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Christmas should be for everyone, atheists included

Thanks to Miranda for the link


A woman lights a candle in the Church of the Nativity in Bethlehem. Photograph: Musa Al-Shaer/AFP/Getty Images

I love Christmas. Despite being an atheist who was brought up as a Muslim, Christmas is a religious festival I have totally embraced, midnight mass and all. I have loved it since I first encountered it at primary school, where we seemed to spend weeks preparing for this wonderful, magical day – we'd start singing carols in assembly in the mornings, proper lessons would be replaced with making paper chains and other decorations and there would be lots of rehearsing, as well as making props and costumes for the nativity.

"Multicultural" policies were in their infancy and, as far as I recollect, there was no sense that making such a big deal out of Christmas might not be an entirely appropriate thing to do when a significant proportion of the school's population were not Christians. Not aware that my cultural sensitivities should have been hurt, I lapped up everything to do with Christmas. It was brilliant – on the last day of term there would be a special lunch, we'd get to pull crackers and wear hats and play musical chairs and have the most fun ever. Then the holidays would arrive and everybody else would go away to decorate their trees, have an even better Christmas dinner than the one at school, and get really cool presents, while us Bangladeshis had to console ourselves with the fact that there would be lots of good stuff on TV for a couple of weeks.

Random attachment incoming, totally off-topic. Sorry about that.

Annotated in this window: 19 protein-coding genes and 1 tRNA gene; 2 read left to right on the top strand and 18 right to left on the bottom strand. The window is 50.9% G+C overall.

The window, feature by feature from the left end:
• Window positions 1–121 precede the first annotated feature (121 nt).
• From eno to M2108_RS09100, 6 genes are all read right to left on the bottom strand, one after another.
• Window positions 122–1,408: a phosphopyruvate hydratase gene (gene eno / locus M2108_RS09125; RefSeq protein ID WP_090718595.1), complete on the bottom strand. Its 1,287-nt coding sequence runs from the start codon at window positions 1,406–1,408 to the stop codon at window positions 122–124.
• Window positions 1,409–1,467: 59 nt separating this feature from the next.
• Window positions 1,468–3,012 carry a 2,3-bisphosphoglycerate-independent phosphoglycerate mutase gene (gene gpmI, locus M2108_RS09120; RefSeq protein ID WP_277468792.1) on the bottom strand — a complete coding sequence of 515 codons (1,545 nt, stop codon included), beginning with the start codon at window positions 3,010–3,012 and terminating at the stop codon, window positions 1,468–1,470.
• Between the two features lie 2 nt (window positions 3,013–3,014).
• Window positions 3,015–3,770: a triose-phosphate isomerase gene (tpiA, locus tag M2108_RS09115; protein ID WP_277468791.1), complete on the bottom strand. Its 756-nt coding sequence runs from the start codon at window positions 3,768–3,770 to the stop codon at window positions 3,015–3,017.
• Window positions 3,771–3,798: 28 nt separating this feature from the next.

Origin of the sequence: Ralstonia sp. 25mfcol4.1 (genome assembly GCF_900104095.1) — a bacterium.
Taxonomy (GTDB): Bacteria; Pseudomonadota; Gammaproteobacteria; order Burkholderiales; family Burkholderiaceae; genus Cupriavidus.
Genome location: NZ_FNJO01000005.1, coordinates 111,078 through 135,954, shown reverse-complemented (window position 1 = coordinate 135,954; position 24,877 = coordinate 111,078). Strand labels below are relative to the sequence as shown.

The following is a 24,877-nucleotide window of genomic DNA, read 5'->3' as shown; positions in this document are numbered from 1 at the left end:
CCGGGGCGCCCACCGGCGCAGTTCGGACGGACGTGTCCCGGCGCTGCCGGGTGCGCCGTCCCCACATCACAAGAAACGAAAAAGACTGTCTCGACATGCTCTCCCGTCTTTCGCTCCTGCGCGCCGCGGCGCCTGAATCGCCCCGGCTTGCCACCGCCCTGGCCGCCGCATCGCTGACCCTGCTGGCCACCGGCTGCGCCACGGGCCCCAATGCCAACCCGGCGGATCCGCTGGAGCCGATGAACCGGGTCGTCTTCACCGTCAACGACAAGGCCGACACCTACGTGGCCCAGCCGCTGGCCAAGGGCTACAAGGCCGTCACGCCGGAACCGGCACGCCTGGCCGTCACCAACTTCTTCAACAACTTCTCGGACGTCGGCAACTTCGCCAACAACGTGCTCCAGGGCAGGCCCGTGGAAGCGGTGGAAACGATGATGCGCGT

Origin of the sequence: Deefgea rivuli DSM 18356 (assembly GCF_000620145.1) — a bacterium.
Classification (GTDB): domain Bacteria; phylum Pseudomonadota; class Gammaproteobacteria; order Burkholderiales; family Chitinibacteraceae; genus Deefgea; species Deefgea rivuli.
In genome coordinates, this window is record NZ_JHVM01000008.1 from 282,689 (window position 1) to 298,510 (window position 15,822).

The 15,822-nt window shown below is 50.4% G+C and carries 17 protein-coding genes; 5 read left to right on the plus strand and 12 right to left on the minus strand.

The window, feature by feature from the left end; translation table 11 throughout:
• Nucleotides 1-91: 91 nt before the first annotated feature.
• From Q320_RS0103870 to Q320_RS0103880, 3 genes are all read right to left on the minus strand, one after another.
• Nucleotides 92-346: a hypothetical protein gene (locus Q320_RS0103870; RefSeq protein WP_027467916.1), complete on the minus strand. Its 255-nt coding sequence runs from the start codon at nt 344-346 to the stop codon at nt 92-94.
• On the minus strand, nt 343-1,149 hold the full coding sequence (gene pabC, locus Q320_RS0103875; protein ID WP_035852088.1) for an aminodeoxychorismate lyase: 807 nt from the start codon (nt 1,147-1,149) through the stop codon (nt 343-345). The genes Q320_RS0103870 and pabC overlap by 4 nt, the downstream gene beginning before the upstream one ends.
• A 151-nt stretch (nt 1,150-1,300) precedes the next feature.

I know I wasn't the only kid from a Muslim family at my school to wish I could experience Christmas in its full glory; now, as an adult free to make my own choices, I can. Like many atheists, I will be sitting down with family and friends for a special meal on 25 December. We will exchange presents and sit around feeling warm and fuzzy about each other, looking upon the world in general with a little more hope and forgiveness than usual.

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